[Operators] SSL certificates / private CAs / CACert issue
jesse.thompson at doit.wisc.edu
Fri Mar 22 14:00:38 UTC 2013
On Friday, March 22, 2013 5:16:05 AM, Dave Cridland wrote:
> On Thu, Mar 21, 2013 at 11:57 PM, Phil Pennock
> <xmpp-operators+phil at spodhuis.org
> <mailto:xmpp-operators+phil at spodhuis.org>> wrote:
> -----BEGIN PGP SIGNED MESSAGE-----
> Hash: RIPEMD160
> On 2013-03-21 at 07:45 -0700, Peter Saint-Andre wrote:
> > https://datatracker.ietf.org/doc/draft-miller-xmpp-posh-prooftype/
> """ however, these technologies
> are not yet widely deployed and might not be deployed in the near
> future for domains outside the most common top-level domains (e.g.,
> ".COM", ".NET", ".EDU").
> Of 272 TLDs, 85 have DS records.  ARPA is not germane, so that's
> 84/271. So while DNSSEC is not universal, it's certainly
> misleading to
> imply that it's rare outside of the traditional gTLDs. Eyeballing the
> list of TLDs with DNSSEC delegated through them  it looks to cover
> most nations with a strong Internet presence; notable by their absence
> are just IT, HU, CN and AU. And, perhaps ironically, PRO. ;)
> That's interesting; I wonder how prevalent ISPs within those
> communities are which can handle DNSSEC.
> Reading that draft, it's unclear to me where "im.example.com
> <http://im.example.com>" comes
> from; is that the JID domain, thus phil at im.example.com
> <mailto:phil at im.example.com>, and so there has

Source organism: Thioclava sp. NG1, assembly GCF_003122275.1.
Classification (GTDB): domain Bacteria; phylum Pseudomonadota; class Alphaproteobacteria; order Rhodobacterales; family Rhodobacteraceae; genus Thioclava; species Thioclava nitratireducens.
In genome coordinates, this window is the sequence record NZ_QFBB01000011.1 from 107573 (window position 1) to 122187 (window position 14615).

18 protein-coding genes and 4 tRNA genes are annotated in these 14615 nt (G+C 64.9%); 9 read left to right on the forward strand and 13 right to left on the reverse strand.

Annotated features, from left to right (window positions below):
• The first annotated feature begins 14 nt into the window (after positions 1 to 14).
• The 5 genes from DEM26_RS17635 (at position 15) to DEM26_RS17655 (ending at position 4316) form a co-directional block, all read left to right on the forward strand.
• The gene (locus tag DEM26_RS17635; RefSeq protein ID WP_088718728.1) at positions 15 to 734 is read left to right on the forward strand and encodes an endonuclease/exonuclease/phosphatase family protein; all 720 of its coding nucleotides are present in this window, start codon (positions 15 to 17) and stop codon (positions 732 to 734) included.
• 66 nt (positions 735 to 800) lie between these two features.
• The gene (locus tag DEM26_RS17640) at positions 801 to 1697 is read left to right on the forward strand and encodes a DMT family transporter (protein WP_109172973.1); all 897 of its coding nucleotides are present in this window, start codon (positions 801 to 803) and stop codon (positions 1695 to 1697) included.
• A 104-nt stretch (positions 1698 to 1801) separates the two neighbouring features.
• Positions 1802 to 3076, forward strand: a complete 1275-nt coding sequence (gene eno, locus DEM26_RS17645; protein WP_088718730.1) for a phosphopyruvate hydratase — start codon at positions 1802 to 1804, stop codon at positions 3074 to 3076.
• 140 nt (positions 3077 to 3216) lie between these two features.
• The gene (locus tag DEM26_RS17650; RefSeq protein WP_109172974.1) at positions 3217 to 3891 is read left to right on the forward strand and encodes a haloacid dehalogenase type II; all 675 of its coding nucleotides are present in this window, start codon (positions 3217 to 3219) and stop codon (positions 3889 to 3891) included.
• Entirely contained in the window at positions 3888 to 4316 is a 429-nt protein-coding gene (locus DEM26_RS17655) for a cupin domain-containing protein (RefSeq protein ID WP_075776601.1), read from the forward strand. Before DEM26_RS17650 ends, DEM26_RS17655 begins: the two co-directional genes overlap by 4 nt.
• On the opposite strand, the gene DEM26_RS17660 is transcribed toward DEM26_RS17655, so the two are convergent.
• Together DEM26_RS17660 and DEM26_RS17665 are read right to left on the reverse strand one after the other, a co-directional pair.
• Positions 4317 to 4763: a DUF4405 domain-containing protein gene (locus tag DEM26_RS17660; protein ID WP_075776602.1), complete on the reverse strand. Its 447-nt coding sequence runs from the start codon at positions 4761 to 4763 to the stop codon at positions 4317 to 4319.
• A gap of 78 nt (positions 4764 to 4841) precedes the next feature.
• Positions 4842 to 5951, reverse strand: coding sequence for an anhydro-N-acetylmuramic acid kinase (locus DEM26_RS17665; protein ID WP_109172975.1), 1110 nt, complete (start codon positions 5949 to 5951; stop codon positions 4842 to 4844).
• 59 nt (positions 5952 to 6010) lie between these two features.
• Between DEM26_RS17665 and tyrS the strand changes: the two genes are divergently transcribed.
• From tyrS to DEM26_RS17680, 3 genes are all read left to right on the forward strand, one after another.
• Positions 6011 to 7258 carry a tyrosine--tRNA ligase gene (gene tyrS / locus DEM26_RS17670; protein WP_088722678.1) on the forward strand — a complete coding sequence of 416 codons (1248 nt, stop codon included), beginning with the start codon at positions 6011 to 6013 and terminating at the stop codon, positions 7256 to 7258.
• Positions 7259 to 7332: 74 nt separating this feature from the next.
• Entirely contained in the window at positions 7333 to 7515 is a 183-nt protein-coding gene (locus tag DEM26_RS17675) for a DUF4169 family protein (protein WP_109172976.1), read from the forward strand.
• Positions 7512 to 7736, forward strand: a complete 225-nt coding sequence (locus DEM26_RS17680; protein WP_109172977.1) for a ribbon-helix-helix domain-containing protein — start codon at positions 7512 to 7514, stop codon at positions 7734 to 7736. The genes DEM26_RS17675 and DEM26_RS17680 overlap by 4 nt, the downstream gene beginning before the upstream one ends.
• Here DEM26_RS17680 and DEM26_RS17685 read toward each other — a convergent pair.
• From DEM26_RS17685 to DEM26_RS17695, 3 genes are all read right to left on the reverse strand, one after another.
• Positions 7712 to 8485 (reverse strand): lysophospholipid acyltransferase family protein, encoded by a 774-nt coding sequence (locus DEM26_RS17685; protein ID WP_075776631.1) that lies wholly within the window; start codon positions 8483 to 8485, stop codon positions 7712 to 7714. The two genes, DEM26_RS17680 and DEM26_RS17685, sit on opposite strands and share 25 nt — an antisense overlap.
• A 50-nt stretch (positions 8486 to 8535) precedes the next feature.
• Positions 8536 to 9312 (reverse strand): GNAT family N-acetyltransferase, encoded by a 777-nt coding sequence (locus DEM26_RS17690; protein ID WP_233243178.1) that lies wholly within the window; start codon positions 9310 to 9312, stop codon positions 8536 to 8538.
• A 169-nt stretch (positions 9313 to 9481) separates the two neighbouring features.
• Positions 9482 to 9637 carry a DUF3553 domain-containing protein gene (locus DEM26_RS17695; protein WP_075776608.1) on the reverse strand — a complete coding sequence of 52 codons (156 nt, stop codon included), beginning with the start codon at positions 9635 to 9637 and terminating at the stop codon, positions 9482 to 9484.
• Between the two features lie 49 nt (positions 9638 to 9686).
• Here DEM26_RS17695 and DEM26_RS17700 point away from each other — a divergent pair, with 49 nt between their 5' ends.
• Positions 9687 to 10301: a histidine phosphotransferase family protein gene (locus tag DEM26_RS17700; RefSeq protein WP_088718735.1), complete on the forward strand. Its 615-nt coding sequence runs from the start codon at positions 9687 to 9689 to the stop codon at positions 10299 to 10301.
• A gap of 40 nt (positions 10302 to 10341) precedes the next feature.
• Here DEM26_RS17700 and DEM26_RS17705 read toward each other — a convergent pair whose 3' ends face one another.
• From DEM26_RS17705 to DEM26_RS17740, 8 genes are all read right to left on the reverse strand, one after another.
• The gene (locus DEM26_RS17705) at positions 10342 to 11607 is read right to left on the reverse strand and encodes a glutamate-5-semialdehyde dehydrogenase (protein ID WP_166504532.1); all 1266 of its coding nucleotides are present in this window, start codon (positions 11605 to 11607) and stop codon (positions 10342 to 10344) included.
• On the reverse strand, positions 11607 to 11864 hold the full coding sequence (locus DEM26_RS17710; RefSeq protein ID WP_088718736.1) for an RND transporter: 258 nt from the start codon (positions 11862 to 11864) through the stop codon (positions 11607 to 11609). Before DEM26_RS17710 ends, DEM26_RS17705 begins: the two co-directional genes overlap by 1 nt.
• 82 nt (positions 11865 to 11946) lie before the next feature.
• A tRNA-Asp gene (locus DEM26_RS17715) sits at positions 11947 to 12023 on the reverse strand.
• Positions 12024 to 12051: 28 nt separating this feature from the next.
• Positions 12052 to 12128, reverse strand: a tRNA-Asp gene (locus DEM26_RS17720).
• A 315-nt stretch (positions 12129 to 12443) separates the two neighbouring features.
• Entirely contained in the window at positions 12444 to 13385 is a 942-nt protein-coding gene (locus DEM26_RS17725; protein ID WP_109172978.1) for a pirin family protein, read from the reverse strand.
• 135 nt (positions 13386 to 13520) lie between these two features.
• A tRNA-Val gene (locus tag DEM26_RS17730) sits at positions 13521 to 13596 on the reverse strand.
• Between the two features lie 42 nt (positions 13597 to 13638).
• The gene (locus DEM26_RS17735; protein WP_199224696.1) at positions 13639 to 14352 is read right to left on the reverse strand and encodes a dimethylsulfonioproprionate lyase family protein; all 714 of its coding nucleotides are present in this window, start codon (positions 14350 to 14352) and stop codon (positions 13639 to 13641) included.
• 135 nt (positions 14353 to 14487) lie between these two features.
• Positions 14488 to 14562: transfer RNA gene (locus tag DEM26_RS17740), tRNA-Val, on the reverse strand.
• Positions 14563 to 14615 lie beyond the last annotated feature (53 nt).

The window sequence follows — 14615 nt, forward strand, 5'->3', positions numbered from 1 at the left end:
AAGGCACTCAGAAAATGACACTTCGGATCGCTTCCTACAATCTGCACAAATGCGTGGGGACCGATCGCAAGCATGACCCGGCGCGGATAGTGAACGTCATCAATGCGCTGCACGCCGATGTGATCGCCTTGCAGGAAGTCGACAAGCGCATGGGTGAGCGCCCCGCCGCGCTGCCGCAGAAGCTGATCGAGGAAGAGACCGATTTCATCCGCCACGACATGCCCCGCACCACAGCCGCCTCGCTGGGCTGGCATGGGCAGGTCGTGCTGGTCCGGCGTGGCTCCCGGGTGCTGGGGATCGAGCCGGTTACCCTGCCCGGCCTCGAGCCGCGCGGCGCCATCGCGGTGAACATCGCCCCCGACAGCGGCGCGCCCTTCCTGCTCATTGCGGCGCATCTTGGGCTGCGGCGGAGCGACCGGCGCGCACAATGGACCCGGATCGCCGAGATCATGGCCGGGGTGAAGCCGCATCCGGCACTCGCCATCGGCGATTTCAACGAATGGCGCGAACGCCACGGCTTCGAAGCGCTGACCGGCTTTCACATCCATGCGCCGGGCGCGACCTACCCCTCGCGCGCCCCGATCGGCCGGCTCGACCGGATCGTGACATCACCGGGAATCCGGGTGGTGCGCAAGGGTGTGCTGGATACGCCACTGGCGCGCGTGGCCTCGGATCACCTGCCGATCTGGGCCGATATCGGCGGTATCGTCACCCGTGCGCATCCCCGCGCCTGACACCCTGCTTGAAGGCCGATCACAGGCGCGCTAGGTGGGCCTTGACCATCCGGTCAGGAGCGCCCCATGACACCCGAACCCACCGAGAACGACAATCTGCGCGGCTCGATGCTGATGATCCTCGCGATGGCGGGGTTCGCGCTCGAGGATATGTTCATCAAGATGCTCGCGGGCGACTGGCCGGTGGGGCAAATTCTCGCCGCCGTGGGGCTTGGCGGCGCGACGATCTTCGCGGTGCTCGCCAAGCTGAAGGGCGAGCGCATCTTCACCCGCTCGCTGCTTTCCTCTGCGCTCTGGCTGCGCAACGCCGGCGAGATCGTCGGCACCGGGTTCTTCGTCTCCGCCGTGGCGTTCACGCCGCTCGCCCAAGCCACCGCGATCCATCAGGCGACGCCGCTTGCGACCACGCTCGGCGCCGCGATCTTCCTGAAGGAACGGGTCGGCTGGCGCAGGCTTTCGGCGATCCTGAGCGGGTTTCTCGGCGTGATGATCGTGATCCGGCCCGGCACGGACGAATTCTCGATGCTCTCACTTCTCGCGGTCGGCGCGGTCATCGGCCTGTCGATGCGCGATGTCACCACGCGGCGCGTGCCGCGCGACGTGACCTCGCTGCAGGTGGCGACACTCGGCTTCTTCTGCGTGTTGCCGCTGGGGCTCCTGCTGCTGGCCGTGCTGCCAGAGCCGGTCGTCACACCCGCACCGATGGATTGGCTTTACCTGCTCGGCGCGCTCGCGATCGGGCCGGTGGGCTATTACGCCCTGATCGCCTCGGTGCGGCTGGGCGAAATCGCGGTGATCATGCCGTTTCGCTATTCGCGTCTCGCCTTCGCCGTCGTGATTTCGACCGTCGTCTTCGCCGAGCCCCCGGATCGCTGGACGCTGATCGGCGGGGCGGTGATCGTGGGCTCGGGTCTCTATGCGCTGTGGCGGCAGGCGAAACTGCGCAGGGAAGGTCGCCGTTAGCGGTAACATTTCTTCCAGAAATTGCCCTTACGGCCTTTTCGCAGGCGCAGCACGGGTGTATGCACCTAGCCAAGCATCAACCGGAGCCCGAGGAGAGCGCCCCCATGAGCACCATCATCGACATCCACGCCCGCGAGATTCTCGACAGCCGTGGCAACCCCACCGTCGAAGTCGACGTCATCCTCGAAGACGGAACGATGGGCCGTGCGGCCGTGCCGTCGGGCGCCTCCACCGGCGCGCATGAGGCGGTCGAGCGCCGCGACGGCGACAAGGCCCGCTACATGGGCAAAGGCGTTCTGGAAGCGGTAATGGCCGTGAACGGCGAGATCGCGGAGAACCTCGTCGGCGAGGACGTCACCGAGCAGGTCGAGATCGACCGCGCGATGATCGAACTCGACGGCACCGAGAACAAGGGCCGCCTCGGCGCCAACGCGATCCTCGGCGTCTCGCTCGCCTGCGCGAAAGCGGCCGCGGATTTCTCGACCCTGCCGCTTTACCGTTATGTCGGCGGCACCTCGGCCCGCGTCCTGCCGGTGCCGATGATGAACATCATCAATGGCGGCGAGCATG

> to be an HTTP server at the zone apex which can be configured with
> policy content, or is that derived from phil at example.com
> <mailto:phil at example.com>, in which case
> how is the im label determined? What's the trust path to it?
> It says the source domain, which will be the JID domain as you put it.
> Though I'd argue that with POSH, it's less of a trust path, and more
> of a trust "if you nip through the broken fence then there's a hole in
> the hedge and you can cut across the field". It's a hack, but it's a
> hack that seems to be secure to my eyes, and is deployable now.
> I see the value in having an alternative to DNSSEC, and even having it
> around for the longer term, to be proof against mandated alternate
> anchors and inline resigning, for those stuck in countries where that
> can be mandated. I'm trying to figure out what is being gained here:
> something equivalent to DNS NAPTR but with PKIX validation of the
> After all, if I can have appropriate certs on a web-server, served
> up by
> domain, I can have the same on an XMPP server. The key seems to be to
> rely upon SNI support in web-servers without having to make sure XMPP
> servers can also do dynamic certificate selection, and also
> letting XMPP
> hosting be delegated (thus the NAPTR aspect of things) -- am I correct
> in my summarisation, or have I missed something?
> With POSH, you can host your domain on Google, and have them use their
> Google cert.
> You then take that cert - with no access to the private key - and host
> it on your webserver, secured by your cert (and private key).
> So this is a case where the hostee and hoster don't have to have any
> shared private key, and is also a case where even though you "can have
> appropriate certs on a web-server, served up by domain, " yet you
> cannot "have the same on an XMPP server".
> Does that shed any further light?
I like the concept of POSH to bridge the gap until DNSSEC is prevalent.
I'd advise keeping the focus on POSH for now, because it's something
that operators could actually deploy to production services today.
Are there any example implementations of XMPP-POSH yet?
Are there any other non-XMPP examples of POSH being used in the real
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